How to track and manage your installed base of technical assets
Asset tracking and management play a vital role in getting the best return on an organization’s investment in buildings and equipment. The first step in managing physical assets is to build a central inventory of all assets that require maintenance.
Asset tracking: central repository offers single view of all assets
It is essential to have well-structured asset data in one place. This enables you to have a single view of all your assets. It also provides related information such as maintenance history and inspections, compliance needs, current condition, location, and costs.
Inventory tree structures
The best way to structure your assets is to build a double tree structure for mapping your installed base. Such a structure represents a hierarchy and shows the relations between the different elements.
The first one is the LOCATION structure: by following this tree structure, you are able to move from geographical regions, over sites, to buildings, floors, rooms, etc.
The second one is the INSTALLATION structure, which covers all building assets like HVAC, electrical installation, building, and fire safety. These can be further broken down into subsystems. You can split the HVAC branch for example into installations such as air handling units, heating system, and chillers. Each installation can further be split into relevant sub-elements. In an air handling unit, for instance, we can distinguish filter section, fan, humidifier, cooling coil, heating coil, etc. At every level, it should be possible to link a bill of material (BOM) to the equipment, listing the most important spare parts. This will help technicians quickly retrieve the parts they need for their interventions.
Installation and location trees are two different types of structures. Ideally, they are not merged but linked to each other. Each asset can then be associated with a location in a flexible way. That way, it is possible to move installations from one place to another without having to relabel the installation (and thus lose its maintenance history).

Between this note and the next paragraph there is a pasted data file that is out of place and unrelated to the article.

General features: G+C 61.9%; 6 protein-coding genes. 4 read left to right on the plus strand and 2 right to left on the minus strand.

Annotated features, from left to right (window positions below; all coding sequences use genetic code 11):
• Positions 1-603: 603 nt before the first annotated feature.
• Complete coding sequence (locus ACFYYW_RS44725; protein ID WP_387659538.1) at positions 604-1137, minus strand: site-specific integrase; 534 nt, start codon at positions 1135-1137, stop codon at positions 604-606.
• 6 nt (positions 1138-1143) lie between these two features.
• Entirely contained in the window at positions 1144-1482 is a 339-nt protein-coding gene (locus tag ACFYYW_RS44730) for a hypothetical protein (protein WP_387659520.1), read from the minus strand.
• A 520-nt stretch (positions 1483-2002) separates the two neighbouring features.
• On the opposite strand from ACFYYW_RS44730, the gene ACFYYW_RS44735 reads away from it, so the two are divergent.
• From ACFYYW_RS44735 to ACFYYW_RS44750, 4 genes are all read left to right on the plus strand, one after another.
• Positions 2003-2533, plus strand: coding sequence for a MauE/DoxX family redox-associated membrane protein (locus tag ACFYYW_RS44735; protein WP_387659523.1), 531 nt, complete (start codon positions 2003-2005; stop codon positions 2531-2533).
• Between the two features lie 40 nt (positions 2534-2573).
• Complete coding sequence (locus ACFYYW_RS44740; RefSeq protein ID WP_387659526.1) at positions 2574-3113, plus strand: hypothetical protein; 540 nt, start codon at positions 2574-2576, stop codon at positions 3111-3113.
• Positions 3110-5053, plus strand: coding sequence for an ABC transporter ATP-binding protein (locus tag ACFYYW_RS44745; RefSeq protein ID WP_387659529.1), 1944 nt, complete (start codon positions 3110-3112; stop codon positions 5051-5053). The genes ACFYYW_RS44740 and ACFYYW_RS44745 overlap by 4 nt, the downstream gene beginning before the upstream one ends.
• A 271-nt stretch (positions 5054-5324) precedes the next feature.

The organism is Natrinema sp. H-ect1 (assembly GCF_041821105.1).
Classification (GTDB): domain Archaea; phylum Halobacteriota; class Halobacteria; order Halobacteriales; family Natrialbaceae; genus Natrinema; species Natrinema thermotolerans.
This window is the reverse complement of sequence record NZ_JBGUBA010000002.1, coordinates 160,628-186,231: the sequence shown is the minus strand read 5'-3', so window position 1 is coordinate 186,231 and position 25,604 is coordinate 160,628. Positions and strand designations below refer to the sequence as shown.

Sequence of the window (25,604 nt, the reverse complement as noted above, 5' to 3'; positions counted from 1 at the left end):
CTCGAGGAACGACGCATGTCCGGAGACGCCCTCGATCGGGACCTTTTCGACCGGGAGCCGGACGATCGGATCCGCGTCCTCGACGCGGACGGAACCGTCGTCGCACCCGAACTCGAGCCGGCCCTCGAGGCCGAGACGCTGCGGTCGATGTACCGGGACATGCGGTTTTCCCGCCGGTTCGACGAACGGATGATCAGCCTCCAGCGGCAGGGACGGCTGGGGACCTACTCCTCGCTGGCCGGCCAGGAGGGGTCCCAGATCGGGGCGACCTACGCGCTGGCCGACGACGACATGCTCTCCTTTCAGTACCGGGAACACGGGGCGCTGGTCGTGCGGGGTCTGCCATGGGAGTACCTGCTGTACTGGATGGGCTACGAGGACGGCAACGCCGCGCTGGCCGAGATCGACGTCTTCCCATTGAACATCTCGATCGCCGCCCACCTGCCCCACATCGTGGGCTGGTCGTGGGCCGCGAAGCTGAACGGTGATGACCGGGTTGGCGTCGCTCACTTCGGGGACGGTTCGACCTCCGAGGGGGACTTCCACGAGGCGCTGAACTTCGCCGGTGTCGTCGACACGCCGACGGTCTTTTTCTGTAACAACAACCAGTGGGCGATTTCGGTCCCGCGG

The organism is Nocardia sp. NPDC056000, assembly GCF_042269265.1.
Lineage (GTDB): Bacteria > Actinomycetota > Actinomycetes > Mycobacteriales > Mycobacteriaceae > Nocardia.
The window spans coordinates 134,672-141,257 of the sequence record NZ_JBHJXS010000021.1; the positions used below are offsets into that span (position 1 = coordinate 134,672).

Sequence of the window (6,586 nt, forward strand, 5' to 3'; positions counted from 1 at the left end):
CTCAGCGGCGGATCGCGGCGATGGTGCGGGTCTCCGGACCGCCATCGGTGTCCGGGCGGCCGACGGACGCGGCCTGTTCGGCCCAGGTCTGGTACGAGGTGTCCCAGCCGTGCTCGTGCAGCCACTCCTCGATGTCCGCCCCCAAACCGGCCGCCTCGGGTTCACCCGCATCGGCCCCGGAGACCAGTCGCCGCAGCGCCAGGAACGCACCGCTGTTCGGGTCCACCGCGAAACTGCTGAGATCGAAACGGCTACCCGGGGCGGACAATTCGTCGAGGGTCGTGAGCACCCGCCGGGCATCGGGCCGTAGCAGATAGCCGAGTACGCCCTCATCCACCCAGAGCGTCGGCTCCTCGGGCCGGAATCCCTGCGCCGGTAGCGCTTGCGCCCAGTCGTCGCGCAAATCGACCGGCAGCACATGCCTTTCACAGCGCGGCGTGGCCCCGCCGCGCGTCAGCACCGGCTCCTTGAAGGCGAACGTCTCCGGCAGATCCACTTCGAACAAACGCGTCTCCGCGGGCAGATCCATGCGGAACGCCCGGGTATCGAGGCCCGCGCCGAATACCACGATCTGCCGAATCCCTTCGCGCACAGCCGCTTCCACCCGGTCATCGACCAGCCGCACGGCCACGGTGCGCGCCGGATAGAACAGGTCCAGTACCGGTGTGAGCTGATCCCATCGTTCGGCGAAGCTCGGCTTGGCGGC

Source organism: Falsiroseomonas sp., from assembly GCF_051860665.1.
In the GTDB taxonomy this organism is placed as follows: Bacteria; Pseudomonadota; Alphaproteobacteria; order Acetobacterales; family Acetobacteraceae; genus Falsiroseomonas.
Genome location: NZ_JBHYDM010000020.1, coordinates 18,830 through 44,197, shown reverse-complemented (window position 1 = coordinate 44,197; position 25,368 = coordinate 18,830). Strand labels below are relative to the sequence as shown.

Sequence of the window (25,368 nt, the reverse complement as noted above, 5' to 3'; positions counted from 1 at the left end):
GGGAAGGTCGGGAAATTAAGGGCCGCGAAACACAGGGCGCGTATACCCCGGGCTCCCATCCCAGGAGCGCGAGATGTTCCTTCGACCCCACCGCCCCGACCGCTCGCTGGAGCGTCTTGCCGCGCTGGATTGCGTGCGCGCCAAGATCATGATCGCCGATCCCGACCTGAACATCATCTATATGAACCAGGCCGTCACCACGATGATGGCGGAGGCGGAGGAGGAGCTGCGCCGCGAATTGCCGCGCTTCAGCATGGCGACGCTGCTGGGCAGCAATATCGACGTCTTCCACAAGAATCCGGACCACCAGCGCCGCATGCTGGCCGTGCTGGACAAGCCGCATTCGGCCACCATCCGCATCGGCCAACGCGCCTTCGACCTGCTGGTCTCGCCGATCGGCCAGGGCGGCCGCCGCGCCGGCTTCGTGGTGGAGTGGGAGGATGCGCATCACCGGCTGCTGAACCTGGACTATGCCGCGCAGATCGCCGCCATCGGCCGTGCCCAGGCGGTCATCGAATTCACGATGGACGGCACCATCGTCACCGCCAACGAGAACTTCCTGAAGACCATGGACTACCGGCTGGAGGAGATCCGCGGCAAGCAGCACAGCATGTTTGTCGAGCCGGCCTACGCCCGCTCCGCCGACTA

Asset inventory: level of detail
How granular should a tree structure be?
As a general rule, try to limit the level of detail. The more detail you put into your structure, the more time it will take to keep it up to date, and to label your assets for tracking purposes.
Adding a level of detail is justified if it is needed for compliance. Another reason could be that you want to be able to track maintenance history or costs. For example, you want to know the cost of all humidification systems in your building.
In order to streamline asset identification, use a standard taxonomy (e.g. OmniClass or Uniformat), which categorizes technical installations and components.
Locating and interacting with assets via CAD or BIM
CMMS software can help you create an asset register using CAD or BIM as sources of as-built data. It also enables you to search and visualize rooms and assets on floor plans or in a 3D BIM model. You can search for assets by category or other criteria. And you can visualize the results with highlights on floor plans or even on a 3D model.
In doing so, the software provides spatial guidance for maintenance operations or replacement of assets. Suppose that a manufacturer issues a recall on a specific item, then the software will enable you to easily locate all instances of that item in your physical environment.
CMMS software like myMCS imports layouts/geometry from CAD or BIM and stores all spatial information as intelligent database objects. Whenever the data is modified on floor plans/3D models, the changes are reflected in the database. Because of a deep integration with BIM (embedded BIM), you can quickly search and visualize your assets at any time.
Asset tracking and management
For tracking purposes, you should identify every asset in your inventory with a label or tag. Consider using QR codes or barcodes: these codes can be easily scanned with a mobile app at each activity. A technician scans the code when he starts an intervention; the associated work order will then be automatically linked to the correct asset, at the right level. All activities get automatically logged onto work orders and linked to the installation. This enables the manager to have full control of both cost and technical history.